The patient, it turns out, was a 23mo boy who had developed vomiting and diarrhea of acute onset. And this is what I do for a living; I've totally got this. So I turned into Dr. MacGuyver. I looked at the medical supplies, and while there was a way to start an IV, I don't know how to calculate a drip rate by gravity, but oral hydration is best. So I asked the nurse to mix one liter of water with 6 packs of sugar and two packs of salt (I judged this to be roughly the recipe for the WHO Oral Rehydration Solution). They also had some ginger-ale, which can have a mild antiemetic (anti-vomiting) effect. I got a 5mL syringe from the emergency kit. calculated that this 12kg boy needed 44 mL/hr maintenance fluids and so I had the parents give 5mL every 5 minutes by mouth for 60mL per hour plus two additional syringes of ginger ale per hour for 70mL/hr, which is a bit over 1 1/2 maintenance rate, appropriate for maintenance during increased fluid loss, like vomiting and diarrhea. I checked on him every half hour. I told the captain that we could continue but that if there was any way he might expedite our arrival, that would help. At SFO, EMS met the aircraft and whisked the kid off to a hospital (that was probably overkill, but it was late and there were no urgent cares open at that hour). A flight attendant took down my information at some point during all this. The parents also took my information and sent me a really nice monogrammed Cross pen and a thank-you card. I've lost the Cross pen, but I still use Cross pens at work.

Never heard a peep out of the old lady on oxygen.

I got a letter from some senior VP of in-flight operations thanking me profusely for my expert medical assistance. And a mileage dump into my account that was enough for two domestic r/t tickets or one international ticket. And, to be fair, I had just saved DL an unplanned diversion.



Wow Doc, incredible story! The airlines definitely benefit having guys like you on board!

Eagle15
 
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DocLightning
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Re: REWARDS OR COMPENSATION FOR INFLIGHT MEDICAL EMERGENCIES:

Mon Jul 25, 2016 12:53 pm

flipdewaf wrote:
Did you feel like as much of a hero as you sounded when I read that?


I kinda did, but here's the thing: the circumstances were just right for me to turn into a hero. Had the patient been an adult or had the problem been more serious than some gastroenteritis, I'd have been all: "Hurr...durr...land."
-Doc Lightning-

"The sky calls to us. If we do not destroy ourselves, we will one day venture to the stars."
-Carl Sagan
 
nws2002
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Re: REWARDS OR COMPENSATION FOR INFLIGHT MEDICAL EMERGENCIES:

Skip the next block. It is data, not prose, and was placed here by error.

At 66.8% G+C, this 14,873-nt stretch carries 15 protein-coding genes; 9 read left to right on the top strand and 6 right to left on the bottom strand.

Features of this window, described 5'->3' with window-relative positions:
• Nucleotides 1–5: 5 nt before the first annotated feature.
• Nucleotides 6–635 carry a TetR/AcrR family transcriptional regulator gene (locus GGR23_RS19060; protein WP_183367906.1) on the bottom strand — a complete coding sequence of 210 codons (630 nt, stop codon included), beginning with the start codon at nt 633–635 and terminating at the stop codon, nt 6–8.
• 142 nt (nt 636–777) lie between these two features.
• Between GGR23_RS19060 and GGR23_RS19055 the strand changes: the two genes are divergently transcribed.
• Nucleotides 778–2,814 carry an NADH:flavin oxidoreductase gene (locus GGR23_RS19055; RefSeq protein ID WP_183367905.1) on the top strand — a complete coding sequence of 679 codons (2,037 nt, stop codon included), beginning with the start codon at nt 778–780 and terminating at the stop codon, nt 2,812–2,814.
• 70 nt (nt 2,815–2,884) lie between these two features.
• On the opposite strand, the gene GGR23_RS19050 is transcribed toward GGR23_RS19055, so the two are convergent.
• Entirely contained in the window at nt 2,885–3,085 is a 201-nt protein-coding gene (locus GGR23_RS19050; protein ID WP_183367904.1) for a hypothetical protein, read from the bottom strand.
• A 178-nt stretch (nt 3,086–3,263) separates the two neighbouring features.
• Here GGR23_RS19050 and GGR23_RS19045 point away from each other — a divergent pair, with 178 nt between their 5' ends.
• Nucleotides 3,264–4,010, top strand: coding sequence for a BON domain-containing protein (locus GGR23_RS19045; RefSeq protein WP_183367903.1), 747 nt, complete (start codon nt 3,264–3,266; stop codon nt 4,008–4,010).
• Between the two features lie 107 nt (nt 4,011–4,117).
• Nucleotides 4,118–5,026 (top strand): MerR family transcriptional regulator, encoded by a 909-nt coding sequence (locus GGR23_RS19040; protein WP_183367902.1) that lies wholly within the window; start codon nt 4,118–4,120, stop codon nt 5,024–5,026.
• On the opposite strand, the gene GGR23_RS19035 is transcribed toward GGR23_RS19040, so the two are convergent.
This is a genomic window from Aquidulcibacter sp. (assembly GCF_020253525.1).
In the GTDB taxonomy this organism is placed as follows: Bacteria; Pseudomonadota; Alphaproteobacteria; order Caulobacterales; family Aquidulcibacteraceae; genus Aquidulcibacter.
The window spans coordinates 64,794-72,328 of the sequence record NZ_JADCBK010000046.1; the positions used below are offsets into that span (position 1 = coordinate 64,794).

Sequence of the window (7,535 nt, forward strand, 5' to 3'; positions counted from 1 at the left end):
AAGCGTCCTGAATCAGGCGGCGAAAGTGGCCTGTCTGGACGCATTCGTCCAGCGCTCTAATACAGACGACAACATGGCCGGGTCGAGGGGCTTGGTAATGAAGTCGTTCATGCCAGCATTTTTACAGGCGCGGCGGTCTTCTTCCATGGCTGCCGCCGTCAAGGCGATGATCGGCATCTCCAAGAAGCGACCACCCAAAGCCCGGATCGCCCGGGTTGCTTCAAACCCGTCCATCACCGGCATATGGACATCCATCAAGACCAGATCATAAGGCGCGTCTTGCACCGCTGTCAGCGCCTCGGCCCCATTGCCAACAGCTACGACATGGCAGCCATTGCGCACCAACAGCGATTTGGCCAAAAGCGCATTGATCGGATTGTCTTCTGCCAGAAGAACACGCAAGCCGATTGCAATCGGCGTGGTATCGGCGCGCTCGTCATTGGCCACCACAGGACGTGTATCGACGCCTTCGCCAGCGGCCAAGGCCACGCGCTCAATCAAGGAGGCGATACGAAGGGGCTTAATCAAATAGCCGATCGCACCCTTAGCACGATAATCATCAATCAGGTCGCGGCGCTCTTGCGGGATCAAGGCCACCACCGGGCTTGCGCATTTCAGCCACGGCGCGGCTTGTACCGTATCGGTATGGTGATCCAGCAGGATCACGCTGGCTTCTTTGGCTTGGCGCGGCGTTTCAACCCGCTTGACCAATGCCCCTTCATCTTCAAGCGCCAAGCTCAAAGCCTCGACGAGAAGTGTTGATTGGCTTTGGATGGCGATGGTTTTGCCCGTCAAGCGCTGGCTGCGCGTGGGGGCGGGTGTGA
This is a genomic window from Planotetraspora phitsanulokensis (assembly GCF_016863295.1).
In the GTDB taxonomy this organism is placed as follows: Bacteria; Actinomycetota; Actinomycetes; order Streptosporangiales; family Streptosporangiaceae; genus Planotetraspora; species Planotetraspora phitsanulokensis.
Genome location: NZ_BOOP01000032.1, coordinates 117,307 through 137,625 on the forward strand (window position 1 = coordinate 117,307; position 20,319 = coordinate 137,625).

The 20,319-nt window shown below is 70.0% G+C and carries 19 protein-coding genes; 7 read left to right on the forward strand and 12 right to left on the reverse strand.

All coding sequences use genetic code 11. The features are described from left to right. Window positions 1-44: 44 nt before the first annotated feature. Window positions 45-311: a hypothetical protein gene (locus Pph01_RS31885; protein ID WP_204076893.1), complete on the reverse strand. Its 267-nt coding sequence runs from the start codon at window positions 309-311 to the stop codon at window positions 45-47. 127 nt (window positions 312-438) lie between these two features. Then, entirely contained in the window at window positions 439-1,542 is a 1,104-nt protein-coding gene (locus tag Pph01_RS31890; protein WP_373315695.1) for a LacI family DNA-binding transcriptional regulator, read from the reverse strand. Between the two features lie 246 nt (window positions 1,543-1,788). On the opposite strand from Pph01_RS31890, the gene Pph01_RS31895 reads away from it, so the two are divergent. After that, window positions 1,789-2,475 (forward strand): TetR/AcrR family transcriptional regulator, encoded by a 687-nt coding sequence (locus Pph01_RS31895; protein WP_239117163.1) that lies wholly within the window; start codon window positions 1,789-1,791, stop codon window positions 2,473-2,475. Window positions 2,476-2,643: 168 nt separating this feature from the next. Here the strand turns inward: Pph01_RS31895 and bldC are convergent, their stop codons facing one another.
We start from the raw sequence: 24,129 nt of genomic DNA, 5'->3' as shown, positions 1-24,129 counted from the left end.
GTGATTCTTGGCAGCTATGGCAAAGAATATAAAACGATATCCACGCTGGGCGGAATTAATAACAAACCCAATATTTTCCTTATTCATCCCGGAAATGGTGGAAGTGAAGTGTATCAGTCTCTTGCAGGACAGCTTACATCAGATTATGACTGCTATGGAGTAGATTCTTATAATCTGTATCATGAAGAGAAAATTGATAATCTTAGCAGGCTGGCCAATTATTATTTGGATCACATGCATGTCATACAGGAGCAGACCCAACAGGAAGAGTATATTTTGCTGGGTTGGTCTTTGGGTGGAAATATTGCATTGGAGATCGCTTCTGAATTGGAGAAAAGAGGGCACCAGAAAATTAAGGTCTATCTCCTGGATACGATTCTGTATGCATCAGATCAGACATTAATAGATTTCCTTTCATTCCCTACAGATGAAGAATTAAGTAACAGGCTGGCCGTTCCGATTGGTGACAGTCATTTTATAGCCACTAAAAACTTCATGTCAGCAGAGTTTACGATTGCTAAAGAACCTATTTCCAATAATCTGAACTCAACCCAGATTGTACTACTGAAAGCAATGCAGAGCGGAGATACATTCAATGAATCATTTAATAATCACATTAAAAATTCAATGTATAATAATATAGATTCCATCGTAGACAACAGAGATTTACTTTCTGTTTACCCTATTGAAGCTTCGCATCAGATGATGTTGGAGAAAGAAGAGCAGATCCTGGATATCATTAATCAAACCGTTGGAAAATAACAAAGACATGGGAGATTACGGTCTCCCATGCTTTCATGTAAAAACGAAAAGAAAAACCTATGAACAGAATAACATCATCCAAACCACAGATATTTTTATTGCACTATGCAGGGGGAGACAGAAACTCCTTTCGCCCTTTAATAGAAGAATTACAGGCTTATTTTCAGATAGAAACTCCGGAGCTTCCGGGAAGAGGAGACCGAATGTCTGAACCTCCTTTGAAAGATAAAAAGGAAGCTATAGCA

Tue Jul 26, 2016 12:02 am

dfwjim1 wrote:
Slightly off topic but if a volunteer comes forth saying that they are a medical professional do they have to show some kind of proof
that they are in fact a medical professional?


Yes, and generally it is verified by MedLink.
 
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OneSexyL1011
Posts: 236
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Re: REWARDS OR COMPENSATION FOR INFLIGHT MEDICAL EMERGENCIES:

Wed Jul 27, 2016 11:51 am

SaUL wrote:
I need to find out what is the current policy and practice among airlines regarding passengers who assist in an inflight medical emergency.
1. Do airlines compensate, or reward passengers who assist? Or are they simply given a thank-you-letter?
a. is the reward commonly in the form of airline miles, or a commemorative gift/token?

Thank you very much for your quick replies - it would be very much appreciated. :D


Generally we try to get them something, not sure what as it is more of a station function but from the operations side of things I generally make the call over to station ops and ask if they can assist the passenger in any possible way. Sometimes its miles, or compensation, free earlier flight option, seat upgrade, club passes or just a quick ride to the gate. It changes with whoever is working the situation and at what station it is at.

nws2002 wrote:
dfwjim1 wrote:
Slightly off topic but if a volunteer comes forth saying that they are a medical professional do they have to show some kind of proof
that they are in fact a medical professional?


Yes, and generally it is verified by MedLink.


Not once in my 10+ years and 100's of medical phone patches have I ever had a Medlink verify a Dr. or nurses credentials.
 
nws2002
Posts: 852
Joined: Wed Feb 13, 2008 11:04 pm

Re: REWARDS OR COMPENSATION FOR INFLIGHT MEDICAL EMERGENCIES:

Wed Jul 27, 2016 1:57 pm

OneSexyL1011 wrote:

nws2002 wrote:

Yes, and generally it is verified by MedLink.


Not once in my 10+ years and 100's of medical phone patches have I ever had a Medlink verify a Dr. or nurses credentials.


Interesting. It is required in our procedures and I have always done it.
 
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OneSexyL1011
Posts: 236
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Re: REWARDS OR COMPENSATION FOR INFLIGHT MEDICAL EMERGENCIES:

Wed Aug 03, 2016 5:34 am

nws2002 wrote:
OneSexyL1011 wrote:

nws2002 wrote:

Yes, and generally it is verified by MedLink.


Not once in my 10+ years and 100's of medical phone patches have I ever had a Medlink verify a Dr. or nurses credentials.


Interesting. It is required in our procedures and I have always done it.


Hmm. Welp, different carriers must require different procedures. Thats all I can think of.
 
entdoc
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Joined: Tue Jul 26, 2016 11:15 am

Re: REWARDS OR COMPENSATION FOR INFLIGHT MEDICAL EMERGENCIES:

Fri Aug 12, 2016 7:37 pm